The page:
Bermuda Shipwreck Featured On BBC TV Series

April 17, 2014

[Updated] This week a ship wrecked on Bermuda’s reefs was featured in a major BBC series on well-known Scottish-built vessels.

The TV series, “Clydebuilt: The Ships that Made the Commonwealth”, is presented by Scottish actor and TV presenter David Hayman.

The wreck, the ‘Nola’, also known as the ‘Montana’ [1863], sits just outside Western Blue Cut, adjacent to the later wreck the Constellation [1943].

Video of the wreck courtesy of the Department of Conservation Services:

Bermuda’s Custodian of Historic Wrecks Dr. Philippe Max Rouja, who was featured on the series, said: “The Nola is a Glasgow-built paddle steamer Blockade Runner.

“These ships were built for speed with one purpose – to move goods between Bermuda and the blockaded Confederate South during the US Civil war. It was an extremely lucrative and risky business.

“While the Nola is not as famous as another Glasgow built blocked runner, the ‘Giraffe’, which was heavily featured in the Scottish BBC documentary, it is one of the only examples that can be found today and so the BBC producers decided to come to Bermuda and film a small segment of their four-part series on Glasgow-built ships on the Nola.”

The BBC Producers brought with them to Bermuda one of the worlds experts on Blockade Runners, American historian Stephen Wise [author of, "Lifeline of the Confederacy"], to give them insights into this intriguing part of Bermuda’s history.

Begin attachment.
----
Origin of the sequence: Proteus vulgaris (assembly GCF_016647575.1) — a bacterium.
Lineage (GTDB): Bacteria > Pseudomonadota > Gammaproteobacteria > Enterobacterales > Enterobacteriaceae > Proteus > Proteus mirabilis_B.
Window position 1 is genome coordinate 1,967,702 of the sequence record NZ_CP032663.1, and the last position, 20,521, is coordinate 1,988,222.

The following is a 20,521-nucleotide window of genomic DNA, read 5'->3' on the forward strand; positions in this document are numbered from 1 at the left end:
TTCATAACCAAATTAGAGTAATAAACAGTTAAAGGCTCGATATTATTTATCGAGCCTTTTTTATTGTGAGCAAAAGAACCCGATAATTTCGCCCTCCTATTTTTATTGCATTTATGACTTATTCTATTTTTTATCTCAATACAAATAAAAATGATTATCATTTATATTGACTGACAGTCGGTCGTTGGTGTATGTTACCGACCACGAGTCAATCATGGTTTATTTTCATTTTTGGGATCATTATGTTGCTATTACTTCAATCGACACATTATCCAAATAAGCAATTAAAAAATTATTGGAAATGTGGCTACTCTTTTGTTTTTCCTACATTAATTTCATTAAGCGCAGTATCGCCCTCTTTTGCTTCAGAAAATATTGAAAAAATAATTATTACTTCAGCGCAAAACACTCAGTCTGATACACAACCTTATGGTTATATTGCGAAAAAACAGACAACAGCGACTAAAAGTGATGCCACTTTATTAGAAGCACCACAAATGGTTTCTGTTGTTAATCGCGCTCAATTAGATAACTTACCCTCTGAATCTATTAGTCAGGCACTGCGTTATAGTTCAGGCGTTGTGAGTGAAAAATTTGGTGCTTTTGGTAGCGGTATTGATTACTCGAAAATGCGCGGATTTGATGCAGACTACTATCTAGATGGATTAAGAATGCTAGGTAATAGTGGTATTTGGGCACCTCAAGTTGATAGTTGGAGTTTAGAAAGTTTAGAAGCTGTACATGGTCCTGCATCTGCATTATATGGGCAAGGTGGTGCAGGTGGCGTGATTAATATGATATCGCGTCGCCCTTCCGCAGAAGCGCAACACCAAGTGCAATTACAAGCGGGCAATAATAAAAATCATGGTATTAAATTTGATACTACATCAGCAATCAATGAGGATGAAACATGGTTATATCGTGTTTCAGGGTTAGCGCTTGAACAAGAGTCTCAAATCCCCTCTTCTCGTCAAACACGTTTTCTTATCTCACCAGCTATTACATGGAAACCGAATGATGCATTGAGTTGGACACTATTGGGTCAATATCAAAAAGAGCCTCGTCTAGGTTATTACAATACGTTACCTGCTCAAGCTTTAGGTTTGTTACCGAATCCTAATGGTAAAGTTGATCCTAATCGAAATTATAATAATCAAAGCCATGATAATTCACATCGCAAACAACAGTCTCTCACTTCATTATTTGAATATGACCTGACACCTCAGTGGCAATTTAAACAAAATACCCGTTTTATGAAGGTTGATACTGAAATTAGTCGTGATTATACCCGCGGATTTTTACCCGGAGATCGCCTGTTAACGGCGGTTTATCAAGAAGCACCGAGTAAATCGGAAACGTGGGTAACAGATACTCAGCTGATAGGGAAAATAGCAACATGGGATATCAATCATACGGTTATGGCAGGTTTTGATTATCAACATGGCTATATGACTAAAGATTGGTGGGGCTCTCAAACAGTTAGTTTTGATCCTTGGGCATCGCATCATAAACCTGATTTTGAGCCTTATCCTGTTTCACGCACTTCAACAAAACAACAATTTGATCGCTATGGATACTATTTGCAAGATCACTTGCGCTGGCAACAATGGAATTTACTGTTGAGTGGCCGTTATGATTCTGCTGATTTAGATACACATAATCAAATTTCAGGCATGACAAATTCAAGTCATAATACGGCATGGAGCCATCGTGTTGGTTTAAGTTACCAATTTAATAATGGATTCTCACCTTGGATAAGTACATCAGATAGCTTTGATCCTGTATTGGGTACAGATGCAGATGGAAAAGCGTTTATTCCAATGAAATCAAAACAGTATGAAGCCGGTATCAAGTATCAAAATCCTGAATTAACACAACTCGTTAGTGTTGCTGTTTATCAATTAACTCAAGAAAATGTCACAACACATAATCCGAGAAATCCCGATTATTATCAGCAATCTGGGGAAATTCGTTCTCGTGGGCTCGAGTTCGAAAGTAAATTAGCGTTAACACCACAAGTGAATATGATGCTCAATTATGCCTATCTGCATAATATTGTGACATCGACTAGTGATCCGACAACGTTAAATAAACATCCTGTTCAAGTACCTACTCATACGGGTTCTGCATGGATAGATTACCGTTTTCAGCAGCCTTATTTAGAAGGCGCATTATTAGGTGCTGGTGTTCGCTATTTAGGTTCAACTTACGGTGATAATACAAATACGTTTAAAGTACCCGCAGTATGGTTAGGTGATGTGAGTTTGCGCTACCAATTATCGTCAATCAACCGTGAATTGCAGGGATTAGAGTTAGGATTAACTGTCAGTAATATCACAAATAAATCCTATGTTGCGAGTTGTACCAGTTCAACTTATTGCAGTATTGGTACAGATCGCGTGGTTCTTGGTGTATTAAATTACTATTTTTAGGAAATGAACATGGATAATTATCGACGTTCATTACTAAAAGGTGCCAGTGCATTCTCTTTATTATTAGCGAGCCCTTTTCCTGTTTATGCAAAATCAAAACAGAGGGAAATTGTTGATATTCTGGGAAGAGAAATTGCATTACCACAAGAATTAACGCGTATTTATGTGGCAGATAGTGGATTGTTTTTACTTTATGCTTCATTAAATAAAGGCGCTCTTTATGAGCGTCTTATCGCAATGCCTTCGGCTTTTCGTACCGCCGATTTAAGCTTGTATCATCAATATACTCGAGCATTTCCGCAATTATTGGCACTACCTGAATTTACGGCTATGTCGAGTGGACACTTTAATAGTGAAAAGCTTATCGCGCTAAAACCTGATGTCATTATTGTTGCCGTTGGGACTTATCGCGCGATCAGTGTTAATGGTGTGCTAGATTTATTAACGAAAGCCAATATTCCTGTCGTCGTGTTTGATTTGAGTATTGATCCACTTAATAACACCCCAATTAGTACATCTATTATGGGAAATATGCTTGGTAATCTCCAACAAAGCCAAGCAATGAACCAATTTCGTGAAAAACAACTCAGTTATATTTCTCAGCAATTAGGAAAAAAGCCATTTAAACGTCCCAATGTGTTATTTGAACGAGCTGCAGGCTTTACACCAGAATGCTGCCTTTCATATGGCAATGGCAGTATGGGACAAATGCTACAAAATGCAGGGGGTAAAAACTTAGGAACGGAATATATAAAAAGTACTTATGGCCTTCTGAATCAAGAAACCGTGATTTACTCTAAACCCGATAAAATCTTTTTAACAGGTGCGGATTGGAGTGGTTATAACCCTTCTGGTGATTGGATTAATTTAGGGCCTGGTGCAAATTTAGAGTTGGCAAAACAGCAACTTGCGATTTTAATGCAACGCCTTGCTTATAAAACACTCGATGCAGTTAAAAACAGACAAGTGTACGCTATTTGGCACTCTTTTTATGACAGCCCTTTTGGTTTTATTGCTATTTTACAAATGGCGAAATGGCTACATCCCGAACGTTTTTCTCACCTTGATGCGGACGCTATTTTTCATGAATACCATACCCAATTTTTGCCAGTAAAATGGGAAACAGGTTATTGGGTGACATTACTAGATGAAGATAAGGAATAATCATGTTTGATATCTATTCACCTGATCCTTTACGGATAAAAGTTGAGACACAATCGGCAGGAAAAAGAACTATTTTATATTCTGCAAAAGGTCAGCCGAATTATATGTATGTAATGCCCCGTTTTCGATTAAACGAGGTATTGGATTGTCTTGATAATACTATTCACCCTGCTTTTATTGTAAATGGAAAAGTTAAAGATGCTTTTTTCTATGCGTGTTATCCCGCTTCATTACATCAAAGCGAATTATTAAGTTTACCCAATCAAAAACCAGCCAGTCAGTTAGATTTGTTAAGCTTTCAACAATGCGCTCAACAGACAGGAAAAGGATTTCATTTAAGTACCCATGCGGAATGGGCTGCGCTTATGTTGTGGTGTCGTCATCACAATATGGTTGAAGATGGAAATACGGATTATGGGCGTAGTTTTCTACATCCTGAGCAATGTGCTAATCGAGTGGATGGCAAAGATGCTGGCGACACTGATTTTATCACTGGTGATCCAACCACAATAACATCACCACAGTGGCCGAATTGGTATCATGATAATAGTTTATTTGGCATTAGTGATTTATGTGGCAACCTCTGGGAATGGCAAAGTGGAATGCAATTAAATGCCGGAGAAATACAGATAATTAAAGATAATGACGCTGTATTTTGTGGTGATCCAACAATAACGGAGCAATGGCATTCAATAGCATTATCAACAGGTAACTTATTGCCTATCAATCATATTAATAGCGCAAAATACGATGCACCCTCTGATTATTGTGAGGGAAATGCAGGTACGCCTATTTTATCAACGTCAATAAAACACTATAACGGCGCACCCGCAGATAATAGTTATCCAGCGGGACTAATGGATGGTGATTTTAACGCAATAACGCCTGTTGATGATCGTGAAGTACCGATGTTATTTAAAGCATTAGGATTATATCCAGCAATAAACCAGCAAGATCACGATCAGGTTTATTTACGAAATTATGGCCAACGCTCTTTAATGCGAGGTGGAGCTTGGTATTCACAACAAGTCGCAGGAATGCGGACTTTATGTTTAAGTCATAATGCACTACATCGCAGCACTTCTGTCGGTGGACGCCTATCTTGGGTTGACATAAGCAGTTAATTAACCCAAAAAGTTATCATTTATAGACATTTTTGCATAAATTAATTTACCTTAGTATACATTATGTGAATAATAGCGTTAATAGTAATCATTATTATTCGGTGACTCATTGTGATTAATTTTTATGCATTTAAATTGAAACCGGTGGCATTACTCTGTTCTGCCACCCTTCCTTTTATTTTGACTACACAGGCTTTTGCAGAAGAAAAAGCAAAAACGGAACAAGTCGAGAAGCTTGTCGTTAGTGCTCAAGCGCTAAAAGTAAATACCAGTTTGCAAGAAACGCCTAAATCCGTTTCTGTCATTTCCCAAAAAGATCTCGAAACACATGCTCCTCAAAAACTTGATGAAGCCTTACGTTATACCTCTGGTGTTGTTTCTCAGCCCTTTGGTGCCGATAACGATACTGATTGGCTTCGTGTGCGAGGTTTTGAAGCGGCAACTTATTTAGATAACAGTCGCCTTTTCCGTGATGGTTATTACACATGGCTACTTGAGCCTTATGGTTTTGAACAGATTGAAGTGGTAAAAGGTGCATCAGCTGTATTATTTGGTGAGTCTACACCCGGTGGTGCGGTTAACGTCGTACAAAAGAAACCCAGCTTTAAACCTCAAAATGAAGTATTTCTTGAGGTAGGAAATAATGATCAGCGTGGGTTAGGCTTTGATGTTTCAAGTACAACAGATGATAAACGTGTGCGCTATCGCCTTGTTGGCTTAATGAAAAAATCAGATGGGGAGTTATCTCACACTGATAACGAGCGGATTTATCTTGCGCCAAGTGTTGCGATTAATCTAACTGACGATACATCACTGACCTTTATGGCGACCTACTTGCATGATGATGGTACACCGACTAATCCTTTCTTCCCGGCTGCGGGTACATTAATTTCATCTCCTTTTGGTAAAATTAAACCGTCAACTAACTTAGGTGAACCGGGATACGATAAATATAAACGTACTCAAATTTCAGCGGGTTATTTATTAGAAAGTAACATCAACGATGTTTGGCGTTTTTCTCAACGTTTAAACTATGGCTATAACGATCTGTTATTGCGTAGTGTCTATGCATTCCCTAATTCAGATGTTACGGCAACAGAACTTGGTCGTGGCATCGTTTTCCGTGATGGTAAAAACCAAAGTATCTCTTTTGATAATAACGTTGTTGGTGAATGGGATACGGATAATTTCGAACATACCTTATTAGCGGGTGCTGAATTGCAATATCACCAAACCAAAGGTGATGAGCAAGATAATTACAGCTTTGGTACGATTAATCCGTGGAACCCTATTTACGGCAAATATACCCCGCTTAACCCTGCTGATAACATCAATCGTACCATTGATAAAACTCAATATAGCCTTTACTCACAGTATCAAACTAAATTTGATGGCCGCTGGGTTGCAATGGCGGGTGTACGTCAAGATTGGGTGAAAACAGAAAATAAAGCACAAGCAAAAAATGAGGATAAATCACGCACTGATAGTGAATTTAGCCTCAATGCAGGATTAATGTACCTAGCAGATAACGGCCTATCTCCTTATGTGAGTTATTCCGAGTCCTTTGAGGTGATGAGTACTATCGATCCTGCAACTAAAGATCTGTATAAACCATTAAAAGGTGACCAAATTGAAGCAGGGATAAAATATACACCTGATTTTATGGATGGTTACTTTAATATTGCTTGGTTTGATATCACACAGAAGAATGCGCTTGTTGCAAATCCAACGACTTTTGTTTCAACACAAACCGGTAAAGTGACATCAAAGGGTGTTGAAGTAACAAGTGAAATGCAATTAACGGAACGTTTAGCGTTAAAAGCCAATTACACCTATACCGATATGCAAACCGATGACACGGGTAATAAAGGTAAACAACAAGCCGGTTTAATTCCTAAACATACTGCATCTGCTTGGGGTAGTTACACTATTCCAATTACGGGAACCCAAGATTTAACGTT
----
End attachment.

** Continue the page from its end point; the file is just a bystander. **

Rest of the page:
Montana 1863 Bow

The Department of Conservation Services worked with BBC Scotland in preparing possible underwater visual story lines for the Bermuda part of the programme and spent three days getting the scene setup and shot.

Dr. Rouja said: “We were very fortunate to have someone in the diving fraternity come forward and share with us a few of the things they found on the wreck over 40 years ago, which were featured in the shoot, and really managed to connect Scotland to Bermuda in a special way.

“The Civil War connection to the Nola and the current 150th anniversary of the Civil War was coincidental to the Scottish BBC documentary but it highlights Bermuda’s unique role in many significant historical events.”

Montana Boilers 1863 2

Dr. Rouja added, “These historical connections are one of our unique features and play an integral part in our appeal as a tourism destination. Alongside our incredibly accessible reef and ocean wilderness the wrecks are one of our greatest assets.”

The Department of Conservation Services is currently assisting SCETV [South Carolina Education Television] and Look Bermuda on a feature documentary about the infamous Blockade Runner the Mary Celestia [which sunk 1km South of Gibbs Hill Lighthouse in 1874] and the recently discovered stash of hidden wine and perfume. Visit marycelestia.com for more information.

Update 9.59am: The photos below, courtesy of the Dept. of Conservation, show Harold Conyers [the 2013 Chairman of the Historic Wrecks Authority] over the wreck of the Nola in his custom made viewing tube.

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Comments (2)

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  1. somuchless says:

    Nice. I hope they don’t film crew don’t head to the beachs cause they might see other things that are famous… Greese balls. Fingers crossed.

  2. Good publicity…bad publicity…ship wreck….ship wrecks a day or two of swimming….it’s all good…thank you BBC!